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President Drake says addressing need for mental health services is “top priority”

University President Michael Drake sat down this week with The Lantern for his semesterly interview, which touched on a range of topics from mental-health services on campus to Greek life to state funding for higher education. Credit: Jack Westerheide | Photo Editor

The Ohio State community was given a better understanding Friday of what the university’s recently assembled mental health task force will look like.

University President Michael Drake sent a statement via Twitter and through email to students, faculty and staff, addressing the recent announcement of the task force and also Counseling and Consultation Service.

In the statement, Drake reinforced that the group, which also will include Senior Vice President of Student Life Javaune Adams-Gaston and student representatives, would figure out how to improve mental health services and suicide prevention efforts at Ohio State.

“As you know, I have announced a task force that includes students, faculty and staff to address this issue,” Drake said. “I have charged the task force with making clear what we do well, what we can do better, and what, if any, national best practices may be implemented or adapted to support or community better.”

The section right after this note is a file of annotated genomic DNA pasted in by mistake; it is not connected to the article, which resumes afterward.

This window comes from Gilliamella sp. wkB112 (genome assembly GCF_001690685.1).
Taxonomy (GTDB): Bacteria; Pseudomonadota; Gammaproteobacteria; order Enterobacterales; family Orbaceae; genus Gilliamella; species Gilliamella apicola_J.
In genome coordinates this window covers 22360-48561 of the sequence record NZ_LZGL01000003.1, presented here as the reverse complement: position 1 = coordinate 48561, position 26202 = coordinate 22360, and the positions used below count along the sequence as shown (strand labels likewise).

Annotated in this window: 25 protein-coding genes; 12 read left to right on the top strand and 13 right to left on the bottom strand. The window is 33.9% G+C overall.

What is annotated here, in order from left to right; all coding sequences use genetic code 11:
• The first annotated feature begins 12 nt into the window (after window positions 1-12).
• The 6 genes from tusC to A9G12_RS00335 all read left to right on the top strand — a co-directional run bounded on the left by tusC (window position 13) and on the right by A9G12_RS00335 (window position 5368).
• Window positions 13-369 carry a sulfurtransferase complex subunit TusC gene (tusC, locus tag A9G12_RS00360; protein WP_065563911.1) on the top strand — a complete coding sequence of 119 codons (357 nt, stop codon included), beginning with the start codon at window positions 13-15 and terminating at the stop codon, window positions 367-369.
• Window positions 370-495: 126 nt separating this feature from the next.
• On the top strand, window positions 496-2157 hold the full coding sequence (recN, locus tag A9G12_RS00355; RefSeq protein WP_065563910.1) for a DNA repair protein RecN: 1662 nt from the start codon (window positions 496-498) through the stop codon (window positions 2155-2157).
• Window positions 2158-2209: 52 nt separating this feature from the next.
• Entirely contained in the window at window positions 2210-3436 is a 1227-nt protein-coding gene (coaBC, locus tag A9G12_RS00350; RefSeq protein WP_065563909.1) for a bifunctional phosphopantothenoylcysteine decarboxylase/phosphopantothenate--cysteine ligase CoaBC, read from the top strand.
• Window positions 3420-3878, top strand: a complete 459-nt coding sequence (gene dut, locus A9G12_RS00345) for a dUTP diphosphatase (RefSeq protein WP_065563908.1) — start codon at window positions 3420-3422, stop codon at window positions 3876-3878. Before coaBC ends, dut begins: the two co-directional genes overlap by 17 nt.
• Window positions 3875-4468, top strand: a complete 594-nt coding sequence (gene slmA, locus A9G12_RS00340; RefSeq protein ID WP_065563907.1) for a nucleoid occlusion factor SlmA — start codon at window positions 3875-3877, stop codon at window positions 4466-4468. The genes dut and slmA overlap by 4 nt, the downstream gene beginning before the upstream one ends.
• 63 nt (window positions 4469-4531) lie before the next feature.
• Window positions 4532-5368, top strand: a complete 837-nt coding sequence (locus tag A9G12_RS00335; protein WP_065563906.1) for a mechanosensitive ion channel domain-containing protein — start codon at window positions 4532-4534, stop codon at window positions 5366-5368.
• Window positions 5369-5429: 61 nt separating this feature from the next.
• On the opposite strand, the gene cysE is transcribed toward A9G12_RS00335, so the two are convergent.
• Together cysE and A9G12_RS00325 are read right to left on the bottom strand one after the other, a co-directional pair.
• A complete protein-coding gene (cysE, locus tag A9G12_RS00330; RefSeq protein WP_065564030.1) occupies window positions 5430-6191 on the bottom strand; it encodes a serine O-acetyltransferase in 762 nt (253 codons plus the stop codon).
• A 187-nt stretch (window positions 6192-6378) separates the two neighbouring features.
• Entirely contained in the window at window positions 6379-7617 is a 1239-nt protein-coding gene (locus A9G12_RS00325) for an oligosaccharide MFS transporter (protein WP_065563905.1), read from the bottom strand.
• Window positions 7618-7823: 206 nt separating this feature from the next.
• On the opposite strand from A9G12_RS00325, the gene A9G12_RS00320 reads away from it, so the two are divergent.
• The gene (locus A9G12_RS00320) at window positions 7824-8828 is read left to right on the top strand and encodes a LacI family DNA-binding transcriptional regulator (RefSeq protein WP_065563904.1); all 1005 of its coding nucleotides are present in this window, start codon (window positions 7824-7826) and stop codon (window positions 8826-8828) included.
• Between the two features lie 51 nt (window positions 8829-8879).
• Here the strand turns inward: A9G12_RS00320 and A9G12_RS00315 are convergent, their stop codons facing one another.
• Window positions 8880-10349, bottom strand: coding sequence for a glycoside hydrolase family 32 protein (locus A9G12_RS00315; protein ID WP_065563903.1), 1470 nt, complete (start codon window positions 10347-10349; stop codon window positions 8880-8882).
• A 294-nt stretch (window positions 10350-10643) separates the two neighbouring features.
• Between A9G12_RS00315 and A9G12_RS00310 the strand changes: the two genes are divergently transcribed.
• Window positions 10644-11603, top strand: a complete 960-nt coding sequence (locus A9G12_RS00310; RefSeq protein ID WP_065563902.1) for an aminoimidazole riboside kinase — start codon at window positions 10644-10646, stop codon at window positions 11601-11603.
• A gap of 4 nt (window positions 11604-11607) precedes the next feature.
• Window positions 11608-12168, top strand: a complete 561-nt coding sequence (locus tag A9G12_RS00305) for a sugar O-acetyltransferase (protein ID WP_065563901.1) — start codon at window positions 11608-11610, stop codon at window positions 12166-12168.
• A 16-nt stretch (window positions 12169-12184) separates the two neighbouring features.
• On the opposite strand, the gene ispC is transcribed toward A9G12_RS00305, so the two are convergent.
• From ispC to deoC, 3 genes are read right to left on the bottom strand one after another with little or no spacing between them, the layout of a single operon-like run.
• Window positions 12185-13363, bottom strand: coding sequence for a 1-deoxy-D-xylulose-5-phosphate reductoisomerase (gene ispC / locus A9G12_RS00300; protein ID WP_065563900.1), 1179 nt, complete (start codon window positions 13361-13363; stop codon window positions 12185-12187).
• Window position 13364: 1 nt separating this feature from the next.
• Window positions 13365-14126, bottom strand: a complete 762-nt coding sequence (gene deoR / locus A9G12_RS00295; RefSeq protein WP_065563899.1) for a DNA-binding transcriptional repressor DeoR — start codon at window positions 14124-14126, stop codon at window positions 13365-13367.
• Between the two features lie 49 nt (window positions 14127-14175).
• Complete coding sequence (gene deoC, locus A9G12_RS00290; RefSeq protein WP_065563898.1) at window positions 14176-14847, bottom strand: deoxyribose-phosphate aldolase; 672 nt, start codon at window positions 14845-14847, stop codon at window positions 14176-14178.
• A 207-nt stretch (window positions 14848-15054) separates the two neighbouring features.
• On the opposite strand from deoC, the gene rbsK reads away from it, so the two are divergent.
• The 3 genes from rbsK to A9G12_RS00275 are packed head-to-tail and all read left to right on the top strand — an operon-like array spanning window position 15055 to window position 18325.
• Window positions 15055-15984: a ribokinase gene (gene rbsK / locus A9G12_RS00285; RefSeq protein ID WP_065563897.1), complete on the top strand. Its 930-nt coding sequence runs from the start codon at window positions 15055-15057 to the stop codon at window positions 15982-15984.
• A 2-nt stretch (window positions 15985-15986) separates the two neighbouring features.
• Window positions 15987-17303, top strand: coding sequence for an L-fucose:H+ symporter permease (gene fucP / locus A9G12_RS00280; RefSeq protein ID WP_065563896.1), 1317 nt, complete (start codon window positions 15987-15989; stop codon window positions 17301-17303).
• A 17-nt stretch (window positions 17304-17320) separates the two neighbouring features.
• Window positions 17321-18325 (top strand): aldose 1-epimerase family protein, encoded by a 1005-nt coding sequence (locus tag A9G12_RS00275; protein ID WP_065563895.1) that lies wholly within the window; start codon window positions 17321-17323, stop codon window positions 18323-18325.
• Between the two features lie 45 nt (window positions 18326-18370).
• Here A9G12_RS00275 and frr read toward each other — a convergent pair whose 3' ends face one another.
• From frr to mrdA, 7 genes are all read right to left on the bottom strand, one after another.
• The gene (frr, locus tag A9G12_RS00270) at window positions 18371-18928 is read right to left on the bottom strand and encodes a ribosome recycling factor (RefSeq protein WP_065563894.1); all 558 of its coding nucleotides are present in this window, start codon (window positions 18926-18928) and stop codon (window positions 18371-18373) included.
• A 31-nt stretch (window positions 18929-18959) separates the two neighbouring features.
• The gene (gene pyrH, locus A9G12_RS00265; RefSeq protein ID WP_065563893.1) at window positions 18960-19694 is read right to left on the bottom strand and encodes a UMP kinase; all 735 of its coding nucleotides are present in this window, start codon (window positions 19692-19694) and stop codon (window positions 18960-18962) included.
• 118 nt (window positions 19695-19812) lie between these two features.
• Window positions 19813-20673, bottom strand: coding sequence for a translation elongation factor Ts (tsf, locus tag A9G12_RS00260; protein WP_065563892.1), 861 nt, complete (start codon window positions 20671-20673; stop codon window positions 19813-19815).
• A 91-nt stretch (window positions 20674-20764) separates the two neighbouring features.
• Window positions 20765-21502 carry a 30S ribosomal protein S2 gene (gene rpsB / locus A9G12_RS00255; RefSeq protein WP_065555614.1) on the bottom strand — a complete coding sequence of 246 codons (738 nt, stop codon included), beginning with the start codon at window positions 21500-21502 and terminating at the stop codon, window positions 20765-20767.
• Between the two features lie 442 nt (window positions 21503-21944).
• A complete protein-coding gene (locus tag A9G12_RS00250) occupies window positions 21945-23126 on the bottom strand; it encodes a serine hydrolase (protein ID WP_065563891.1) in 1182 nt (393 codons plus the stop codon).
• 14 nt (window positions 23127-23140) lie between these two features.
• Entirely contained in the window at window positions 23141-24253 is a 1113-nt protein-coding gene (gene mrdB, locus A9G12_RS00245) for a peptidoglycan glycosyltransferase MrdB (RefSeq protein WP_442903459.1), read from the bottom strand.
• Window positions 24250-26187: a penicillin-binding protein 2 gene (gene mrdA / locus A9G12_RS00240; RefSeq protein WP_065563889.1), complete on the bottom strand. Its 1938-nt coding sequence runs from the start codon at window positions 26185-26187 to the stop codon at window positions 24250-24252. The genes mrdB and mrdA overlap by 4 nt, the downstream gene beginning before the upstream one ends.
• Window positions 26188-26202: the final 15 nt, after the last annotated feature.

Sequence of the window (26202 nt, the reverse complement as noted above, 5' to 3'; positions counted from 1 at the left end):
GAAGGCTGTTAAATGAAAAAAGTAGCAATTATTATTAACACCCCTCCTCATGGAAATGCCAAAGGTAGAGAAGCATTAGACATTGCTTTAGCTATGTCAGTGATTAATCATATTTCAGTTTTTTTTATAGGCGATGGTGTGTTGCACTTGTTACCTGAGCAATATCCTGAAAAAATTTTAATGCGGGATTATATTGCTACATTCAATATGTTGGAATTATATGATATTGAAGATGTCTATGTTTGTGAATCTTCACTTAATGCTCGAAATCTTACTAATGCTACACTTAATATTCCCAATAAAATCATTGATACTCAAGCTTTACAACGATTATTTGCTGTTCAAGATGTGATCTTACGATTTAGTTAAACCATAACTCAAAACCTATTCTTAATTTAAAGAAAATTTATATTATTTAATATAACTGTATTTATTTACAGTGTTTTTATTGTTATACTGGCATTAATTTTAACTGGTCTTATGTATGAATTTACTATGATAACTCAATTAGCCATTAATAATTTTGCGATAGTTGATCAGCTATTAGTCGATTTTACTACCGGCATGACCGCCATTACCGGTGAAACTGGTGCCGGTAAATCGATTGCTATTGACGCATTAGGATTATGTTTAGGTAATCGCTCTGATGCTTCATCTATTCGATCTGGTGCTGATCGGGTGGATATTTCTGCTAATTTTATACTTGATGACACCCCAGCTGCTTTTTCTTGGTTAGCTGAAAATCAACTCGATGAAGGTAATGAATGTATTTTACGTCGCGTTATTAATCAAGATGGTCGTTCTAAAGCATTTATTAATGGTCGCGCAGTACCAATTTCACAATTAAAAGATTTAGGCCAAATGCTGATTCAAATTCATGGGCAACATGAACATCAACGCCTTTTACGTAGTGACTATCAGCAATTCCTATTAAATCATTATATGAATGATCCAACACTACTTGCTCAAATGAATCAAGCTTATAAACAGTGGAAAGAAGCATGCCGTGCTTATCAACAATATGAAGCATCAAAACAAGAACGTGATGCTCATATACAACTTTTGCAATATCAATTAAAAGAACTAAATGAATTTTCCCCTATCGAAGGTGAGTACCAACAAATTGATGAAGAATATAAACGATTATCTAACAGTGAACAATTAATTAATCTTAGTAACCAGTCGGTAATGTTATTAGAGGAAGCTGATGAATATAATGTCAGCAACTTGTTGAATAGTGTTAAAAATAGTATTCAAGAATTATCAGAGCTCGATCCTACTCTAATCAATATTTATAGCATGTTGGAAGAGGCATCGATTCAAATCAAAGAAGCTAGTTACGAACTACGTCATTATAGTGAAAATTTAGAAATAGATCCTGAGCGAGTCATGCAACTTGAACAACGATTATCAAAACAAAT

He said addressing the rising demand for counseling at Ohio State is a top priority.

In a February interview with The Lantern Drake said CCS at Ohio State is not meant to be a comprehensive mental health resource for students.

Drake noted Ohio State increased staff at CSS by one-third within the last two years, adding the university is “committed to doing even more.” He also mentioned other services that Ohio State offers to students regarding mental wellness such as wellness coaching, group therapy opportunities among other resources.

The statement is the second Drake has released in the past four days after two people fell from the Ohio Union South garage.

One comment

  1. My child at OSU is struggling emotionally. I suppose this article suggests something will be done, but let me provide some suggestions. 1. Don’t wait for a student– who is is making it obvious to everyone they meet– to find counseling… there should be a proactive recognition of the problem with a well defined course of action. The system for counseling has been sloooow and confusing. 2. Be careful with what seems to be an unending string of actionable emails to the student (many before they even start school!)– emails that send them to difficult to navigate websites and confusing, complicated requirements. On one hand we say ‘too much time in front of the screen is emotionally bad’ and then the school forces them in front of the screen. OSU even demands they buy an additional screen (apple, natch.). I guess I expected better from a school that makes claims of excellence.

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